The photographer Stephen Mallon specializes in documenting man’s industrial-scale creations. During his career, he’s focused his lens on the recycling industry, the largest floating structure ever built, and the transportation and installation of a new bridge in New York City. So it wasn’t surprising when, in 2008, he was drawn to an unusual program spearheaded by the MTA New York City Transit system: a multi-phased artificial reefing project that saw the shells of 2,580 decommissioned subway train cars repurposed and dropped into coastal waters off New Jersey, Delaware, Maryland, Virginia, South Carolina, and Georgia, between 2001 and 2010.
Mallon arranged to follow the outdated subway cars as they were prepared and cleaned, loaded onto barges, and finally plopped into the sea. As he traveled with a crew in a tugboat to get his shots, the photographer developed his sea legs.
“I was never underwater, so just needed to keep myself steady on the back of the boat. It’s kind of like surfing or skiing—just keep your balance, keep the horizon line straight, bend your knees, and don’t fall overboard,” Mallon says.
With his Canon camera, Mallon shot more than 6,000 frames (only a tiny fraction of which are shown in a new exhibit, Sea Train: Subway Reef Photos by Stephen Mallon, currently on display at the New York Transit Museum) over the course of three years.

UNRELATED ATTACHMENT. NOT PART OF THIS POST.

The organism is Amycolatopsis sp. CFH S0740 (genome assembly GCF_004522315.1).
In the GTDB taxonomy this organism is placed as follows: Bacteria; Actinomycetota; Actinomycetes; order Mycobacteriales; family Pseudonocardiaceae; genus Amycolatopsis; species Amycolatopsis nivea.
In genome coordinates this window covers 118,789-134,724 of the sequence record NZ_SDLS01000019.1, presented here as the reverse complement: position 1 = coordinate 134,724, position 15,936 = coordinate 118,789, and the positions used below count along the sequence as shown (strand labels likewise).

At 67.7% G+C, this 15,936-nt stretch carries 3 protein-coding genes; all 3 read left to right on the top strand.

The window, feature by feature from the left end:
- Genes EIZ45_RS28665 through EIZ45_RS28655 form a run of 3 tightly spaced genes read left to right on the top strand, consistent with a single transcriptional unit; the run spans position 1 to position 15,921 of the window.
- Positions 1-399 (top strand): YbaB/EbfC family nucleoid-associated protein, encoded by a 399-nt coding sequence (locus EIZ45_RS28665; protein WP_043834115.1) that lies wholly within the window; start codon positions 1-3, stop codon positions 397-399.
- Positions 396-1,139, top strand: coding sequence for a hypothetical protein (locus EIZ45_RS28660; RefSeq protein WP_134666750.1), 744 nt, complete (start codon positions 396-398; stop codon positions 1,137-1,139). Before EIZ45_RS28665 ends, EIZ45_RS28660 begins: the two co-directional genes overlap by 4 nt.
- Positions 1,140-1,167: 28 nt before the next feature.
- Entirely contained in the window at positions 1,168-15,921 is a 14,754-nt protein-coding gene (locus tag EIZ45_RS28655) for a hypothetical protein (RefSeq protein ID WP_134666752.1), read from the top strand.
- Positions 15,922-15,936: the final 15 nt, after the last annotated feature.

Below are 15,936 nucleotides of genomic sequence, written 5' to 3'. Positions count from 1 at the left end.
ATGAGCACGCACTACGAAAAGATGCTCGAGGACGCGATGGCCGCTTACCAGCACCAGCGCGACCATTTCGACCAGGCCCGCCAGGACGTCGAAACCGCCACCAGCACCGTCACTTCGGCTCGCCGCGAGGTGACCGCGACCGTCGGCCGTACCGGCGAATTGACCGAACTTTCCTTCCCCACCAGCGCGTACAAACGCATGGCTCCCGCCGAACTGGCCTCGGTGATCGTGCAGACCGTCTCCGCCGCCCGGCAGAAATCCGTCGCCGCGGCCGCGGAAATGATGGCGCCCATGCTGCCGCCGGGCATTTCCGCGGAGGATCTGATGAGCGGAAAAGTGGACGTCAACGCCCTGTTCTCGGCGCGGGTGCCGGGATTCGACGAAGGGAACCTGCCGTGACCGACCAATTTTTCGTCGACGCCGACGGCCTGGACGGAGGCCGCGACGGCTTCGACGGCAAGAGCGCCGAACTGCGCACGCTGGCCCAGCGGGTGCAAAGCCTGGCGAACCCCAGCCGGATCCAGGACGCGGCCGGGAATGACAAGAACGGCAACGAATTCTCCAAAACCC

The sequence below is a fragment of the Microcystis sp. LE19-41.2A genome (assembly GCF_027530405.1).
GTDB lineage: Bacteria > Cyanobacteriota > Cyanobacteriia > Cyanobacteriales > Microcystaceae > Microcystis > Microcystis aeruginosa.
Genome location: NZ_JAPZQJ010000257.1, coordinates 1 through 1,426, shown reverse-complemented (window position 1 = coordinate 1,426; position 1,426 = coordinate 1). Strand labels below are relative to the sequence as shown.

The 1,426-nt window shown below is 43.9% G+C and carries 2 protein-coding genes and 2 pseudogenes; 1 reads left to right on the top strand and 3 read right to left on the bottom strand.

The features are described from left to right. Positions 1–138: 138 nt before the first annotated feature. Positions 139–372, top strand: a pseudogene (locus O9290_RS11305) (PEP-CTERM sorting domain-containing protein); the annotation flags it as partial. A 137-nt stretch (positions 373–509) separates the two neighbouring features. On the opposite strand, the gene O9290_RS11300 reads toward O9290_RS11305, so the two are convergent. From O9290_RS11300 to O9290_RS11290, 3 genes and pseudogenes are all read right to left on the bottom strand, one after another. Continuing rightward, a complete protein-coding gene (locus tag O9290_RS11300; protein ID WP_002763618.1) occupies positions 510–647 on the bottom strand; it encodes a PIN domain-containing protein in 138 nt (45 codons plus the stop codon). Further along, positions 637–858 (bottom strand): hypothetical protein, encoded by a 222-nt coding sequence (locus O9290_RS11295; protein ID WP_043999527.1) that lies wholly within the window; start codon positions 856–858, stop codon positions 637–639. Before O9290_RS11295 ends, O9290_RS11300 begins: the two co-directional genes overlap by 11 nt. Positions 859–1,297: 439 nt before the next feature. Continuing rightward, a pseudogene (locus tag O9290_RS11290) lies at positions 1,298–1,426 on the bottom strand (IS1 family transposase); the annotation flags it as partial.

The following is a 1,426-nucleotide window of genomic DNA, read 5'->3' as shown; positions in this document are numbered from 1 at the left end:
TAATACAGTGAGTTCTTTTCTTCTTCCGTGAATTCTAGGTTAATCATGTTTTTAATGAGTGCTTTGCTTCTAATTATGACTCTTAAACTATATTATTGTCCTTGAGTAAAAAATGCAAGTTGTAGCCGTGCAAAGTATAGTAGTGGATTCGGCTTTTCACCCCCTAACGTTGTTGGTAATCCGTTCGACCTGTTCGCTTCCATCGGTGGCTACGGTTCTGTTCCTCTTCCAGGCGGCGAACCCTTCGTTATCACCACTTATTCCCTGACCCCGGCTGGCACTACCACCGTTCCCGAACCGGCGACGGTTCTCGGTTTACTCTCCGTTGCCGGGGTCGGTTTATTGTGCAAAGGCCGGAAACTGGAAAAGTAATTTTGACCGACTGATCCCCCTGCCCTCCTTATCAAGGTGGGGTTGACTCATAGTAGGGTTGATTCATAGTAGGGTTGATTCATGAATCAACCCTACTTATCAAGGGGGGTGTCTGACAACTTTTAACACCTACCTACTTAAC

Though the subway car reefing project came to a close in 2010, its effects are evident today. “The subway car reefs have created almost 2 million cubic feet of new habitat for fish and invertebrates off South Carolina,” says Robert Martore, artificial reef coordinator with the South Carolina Department of Natural Resources.
Not all of the repurposed subway cars have performed as well as hoped, however. The “Redbird” models have held up well in deep waters (“about 90 percent of them remained intact and upright after 15 years,” Martore says), but the “Brightliner” cars have been a disappointment, with many collapsing after less than a year. Regardless, all of the subway car reefs have attracted attention from fishermen and divers, including Martore himself.
“The subway cars have always been some of my favorite diving off South Carolina. The variety of fish life is usually outstanding,” he says. “Occasionally we see pods of dolphin coming to feed on the tremendous schools of baitfish above the cars, and sea turtles are often found sleeping in and under the cars.”
Coordinates for the artificial reefs in South Carolina are available to the public, so anyone with access to a boat can visit them. For those who can’t make it in person, Mallon’s hard-earned, large-format photos provide an intimate view of how machines that once transported people in the city found new life as homes to sea creatures in nature.
Sea Train: Subway Reef Photos by Stephen Mallon is on exhibit at the New York Transit Museum through June 16, 2019.